Relative clauses. Clauses with who/that/which. Part 1
A clause is a part of a sentence. A relative clause shows us which thing or person the speaker means.
The woman who lives next door…
People who live in this country…
1. We should use who in a relative clause when we are talking about people (not things):
An architect is someone who designs buildings.
Anyone who wants to apply for the job must do so by Friday.
Also you can use that for people, but don’t use which.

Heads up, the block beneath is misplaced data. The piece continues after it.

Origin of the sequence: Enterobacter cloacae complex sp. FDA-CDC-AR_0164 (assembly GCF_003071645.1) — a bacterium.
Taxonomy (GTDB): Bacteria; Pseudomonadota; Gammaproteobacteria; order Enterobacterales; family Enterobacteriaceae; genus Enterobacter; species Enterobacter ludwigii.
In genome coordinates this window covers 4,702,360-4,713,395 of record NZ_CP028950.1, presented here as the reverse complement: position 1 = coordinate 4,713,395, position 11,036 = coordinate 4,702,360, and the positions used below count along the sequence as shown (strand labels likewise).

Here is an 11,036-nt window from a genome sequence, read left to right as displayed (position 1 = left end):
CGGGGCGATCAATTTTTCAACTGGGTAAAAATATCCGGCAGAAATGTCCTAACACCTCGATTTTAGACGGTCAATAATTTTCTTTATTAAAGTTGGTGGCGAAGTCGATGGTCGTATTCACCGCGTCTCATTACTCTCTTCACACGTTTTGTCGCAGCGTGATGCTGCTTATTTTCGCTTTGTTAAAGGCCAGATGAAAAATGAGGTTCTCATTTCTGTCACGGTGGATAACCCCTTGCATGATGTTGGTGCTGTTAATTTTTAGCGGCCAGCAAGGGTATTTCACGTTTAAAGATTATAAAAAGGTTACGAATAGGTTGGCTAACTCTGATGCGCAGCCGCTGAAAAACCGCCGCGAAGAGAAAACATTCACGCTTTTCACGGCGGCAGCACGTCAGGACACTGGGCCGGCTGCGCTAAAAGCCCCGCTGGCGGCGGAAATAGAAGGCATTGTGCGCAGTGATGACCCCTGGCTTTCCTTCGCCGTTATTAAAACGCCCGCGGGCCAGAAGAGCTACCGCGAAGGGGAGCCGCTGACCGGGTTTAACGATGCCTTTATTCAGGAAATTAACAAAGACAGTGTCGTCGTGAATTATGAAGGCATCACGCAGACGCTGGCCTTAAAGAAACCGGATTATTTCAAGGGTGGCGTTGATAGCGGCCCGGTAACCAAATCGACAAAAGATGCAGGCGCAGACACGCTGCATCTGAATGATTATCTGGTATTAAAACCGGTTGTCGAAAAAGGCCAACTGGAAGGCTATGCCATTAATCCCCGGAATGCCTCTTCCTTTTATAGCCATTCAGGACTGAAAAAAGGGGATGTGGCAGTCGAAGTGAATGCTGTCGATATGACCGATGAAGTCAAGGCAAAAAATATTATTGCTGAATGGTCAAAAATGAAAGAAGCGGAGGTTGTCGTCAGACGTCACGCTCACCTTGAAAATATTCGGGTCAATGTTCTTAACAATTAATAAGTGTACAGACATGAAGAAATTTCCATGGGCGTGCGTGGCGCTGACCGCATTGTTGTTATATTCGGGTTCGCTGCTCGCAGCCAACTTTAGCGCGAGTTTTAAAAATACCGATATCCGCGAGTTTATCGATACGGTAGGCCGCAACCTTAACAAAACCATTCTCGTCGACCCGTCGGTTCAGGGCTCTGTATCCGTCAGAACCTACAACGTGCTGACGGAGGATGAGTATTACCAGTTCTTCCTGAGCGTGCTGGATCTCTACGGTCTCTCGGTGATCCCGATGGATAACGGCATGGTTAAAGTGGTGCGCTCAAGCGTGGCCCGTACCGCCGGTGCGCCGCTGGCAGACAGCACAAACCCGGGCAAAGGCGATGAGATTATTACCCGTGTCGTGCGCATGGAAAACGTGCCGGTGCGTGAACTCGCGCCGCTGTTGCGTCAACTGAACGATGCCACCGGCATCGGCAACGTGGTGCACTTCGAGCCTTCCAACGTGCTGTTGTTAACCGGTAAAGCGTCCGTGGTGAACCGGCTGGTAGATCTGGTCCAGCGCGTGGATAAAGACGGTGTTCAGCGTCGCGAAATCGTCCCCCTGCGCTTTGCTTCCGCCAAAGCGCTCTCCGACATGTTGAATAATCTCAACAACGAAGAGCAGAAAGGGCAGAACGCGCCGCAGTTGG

2. When you talk about things, you should use that or which in a relative clause.
Where is the cheese that/which was in the fridge?
I don’t like stories that/which have unhappy endings.
That is more usual than which, but sometimes you must use which.
3. What = ‘the things(s) that’.
What happened was my fault. ( = the thing that happened)
The machine that broke down is now working again.
Remember that in relative clauses we use who/that/which, not he/she/it.
She has never spoken to the man who lives next door.